The non-loneliness of the long distance team runner

Sweaty but happy: members of Team Heart post-run including Miranda Glasser (second from left)  and AHC communications officer Vicky Pateman  ( third from left).​​ LUIS BARRETO
Sweaty but happy: members of Team Heart post-run including Miranda Glasser (second from left) and AHC communications officer Vicky Pateman ( third from left).​​ LUIS BARRETO

The non-loneliness of the long distance team runner

Last year I took part in the Angkor Wat International Half Marathon and astonished myself by actually managing to complete/hobble the full 21k. But this year – older and perhaps wiser – I decided to take it easy and just run the 10k.

I also decided to run it with a team this time, joining Angkor Hospital for Children’s Team Heart to raise money for much-needed surgery for thousands of children.

So on Sunday morning I found myself at Angkor Wat at 6am, still blinking myself awake, milling around with a small group of similarly attired runners in bright green t-shirts, all of us no doubt wondering what kind of insanity had brought us to this point. The air was buzzing with the kind of energy that only 7,500-plus runners can create, and after the 21k racers had set off, it was our turn.

Running with a team is a different kind of dynamic – naturally the speedier ones (yours truly not included) shot off ahead, but a few of us ran together and whenever we passed a Team Heart member the whoops, high-fives and cries of recognition spurred us on. The route took us through the South Gate of Angkor Thom, past the Bayon and along the Terrace of Elephants, where the AHC volunteer medical team stood by and gave more yells of encouragement.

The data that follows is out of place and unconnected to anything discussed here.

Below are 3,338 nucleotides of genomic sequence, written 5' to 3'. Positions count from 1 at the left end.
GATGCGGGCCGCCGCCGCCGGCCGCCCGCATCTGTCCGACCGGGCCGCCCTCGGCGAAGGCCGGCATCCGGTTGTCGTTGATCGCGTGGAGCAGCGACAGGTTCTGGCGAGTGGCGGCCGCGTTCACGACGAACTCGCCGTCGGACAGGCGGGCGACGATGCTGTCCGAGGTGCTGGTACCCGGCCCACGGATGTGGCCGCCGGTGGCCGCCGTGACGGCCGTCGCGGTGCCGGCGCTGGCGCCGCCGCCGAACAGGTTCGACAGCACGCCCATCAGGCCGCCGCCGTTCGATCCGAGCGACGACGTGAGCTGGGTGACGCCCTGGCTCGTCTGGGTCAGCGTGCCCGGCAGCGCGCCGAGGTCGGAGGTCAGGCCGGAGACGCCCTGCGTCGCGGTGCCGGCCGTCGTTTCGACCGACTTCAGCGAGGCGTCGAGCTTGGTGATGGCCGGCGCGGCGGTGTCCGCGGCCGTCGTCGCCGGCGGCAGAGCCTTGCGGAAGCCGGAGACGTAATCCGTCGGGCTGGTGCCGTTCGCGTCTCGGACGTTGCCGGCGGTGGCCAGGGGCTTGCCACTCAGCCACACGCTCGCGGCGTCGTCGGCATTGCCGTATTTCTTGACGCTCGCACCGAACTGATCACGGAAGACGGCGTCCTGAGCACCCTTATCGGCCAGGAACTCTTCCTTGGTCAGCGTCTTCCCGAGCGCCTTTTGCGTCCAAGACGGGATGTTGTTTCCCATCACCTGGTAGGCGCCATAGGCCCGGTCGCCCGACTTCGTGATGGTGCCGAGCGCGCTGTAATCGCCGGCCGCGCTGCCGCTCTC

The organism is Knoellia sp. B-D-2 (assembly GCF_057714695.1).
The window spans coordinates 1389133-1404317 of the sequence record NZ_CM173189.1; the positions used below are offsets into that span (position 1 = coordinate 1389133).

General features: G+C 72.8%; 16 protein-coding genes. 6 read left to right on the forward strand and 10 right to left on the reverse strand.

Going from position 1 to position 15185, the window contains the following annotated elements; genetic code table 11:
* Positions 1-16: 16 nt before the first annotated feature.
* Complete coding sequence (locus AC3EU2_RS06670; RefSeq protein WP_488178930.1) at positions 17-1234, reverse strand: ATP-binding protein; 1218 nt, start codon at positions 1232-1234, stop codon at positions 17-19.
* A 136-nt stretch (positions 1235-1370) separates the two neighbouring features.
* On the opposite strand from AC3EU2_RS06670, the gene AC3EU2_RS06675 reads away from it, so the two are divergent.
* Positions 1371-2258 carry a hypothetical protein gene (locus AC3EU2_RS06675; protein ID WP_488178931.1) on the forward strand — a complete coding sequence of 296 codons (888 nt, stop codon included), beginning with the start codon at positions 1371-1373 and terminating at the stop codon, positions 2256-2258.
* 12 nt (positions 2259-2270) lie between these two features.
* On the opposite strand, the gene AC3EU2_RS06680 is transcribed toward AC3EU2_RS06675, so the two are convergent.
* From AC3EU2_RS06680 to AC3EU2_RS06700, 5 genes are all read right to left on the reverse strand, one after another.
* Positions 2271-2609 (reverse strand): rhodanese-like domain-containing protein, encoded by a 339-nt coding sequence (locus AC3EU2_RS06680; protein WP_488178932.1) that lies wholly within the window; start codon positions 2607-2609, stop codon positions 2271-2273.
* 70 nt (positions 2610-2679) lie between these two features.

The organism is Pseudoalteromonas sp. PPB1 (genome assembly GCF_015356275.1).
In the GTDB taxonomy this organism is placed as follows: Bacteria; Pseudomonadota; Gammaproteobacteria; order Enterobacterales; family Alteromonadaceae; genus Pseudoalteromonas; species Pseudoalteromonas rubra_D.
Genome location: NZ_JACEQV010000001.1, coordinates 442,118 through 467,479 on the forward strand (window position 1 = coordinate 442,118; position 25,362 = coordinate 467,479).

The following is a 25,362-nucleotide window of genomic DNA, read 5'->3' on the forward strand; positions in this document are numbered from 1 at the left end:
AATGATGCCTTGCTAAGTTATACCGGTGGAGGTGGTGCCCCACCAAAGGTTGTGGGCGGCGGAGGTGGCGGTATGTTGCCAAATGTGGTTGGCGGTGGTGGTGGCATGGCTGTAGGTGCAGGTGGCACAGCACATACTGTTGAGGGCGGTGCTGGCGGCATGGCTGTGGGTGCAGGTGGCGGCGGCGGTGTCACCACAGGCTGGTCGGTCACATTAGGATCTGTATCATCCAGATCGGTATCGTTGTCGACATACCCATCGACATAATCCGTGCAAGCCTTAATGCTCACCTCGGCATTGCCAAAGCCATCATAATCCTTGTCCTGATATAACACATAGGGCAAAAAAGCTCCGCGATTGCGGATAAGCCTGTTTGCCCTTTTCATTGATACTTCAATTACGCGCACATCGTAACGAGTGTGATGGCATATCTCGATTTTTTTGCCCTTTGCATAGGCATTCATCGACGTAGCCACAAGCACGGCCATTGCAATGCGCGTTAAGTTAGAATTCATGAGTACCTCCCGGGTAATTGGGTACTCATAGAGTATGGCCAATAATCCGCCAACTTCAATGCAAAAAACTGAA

Dressing-up in crazy costumes is a bizarre yet fun part of the marathon tradition, and along the way I spotted the usual suspects – my favourite, Aubergine Man, in what must have been an unbearably hot outfit, waving a sprig of broccoli as he ran. Plus a few new additions including a chap dressed as the Joker from Batman, a man wearing a reindeer a hat and a Christmas fairy lady, complete with tiny pointy red hat. There was also a runner pushing a pram, and another sprinting with her pet dog.

The halfway point came around before I knew it, then it was on the home straight, although it must be said the 8k mark was particularly punishing. After crossing the finishing line, my green t-shirted buddies and I caught the eye of a cameraman from a Japanese news channel who happily filmed us for a while. Then it was off for a celebratory banana and a walk through the newly installed ‘non-wet fogging’ machine for a refreshing mist of cool water.

All in all Team Heart’s 17 members raised $7,615 for AHC which will go towards the hospital’s surgical unit and operating costs.

AHC communications officer Vicky Pateman said this was the first time the hospital had formed a team, but it had been a great success and something they would look to do on a larger scale in future years.

“I definitely enjoyed it, it was really motivating running as a team,” she said. “It was really nice seeing the green t-shirts as you ran and high-fiving each other, cheering each other on.

The team loved it too and had a really good day. I think it encouraged everyone running as a team and made it more fun. It was just nice running round the temples, and as a lot of our team were international runners, it was a really special way of seeing the temples for the first time.”

The International Half Marathon definitely seems to be going from strength to strength, with 7, 579 runners taking part from 75 different countries and regions. More than half the runners were from other countries.

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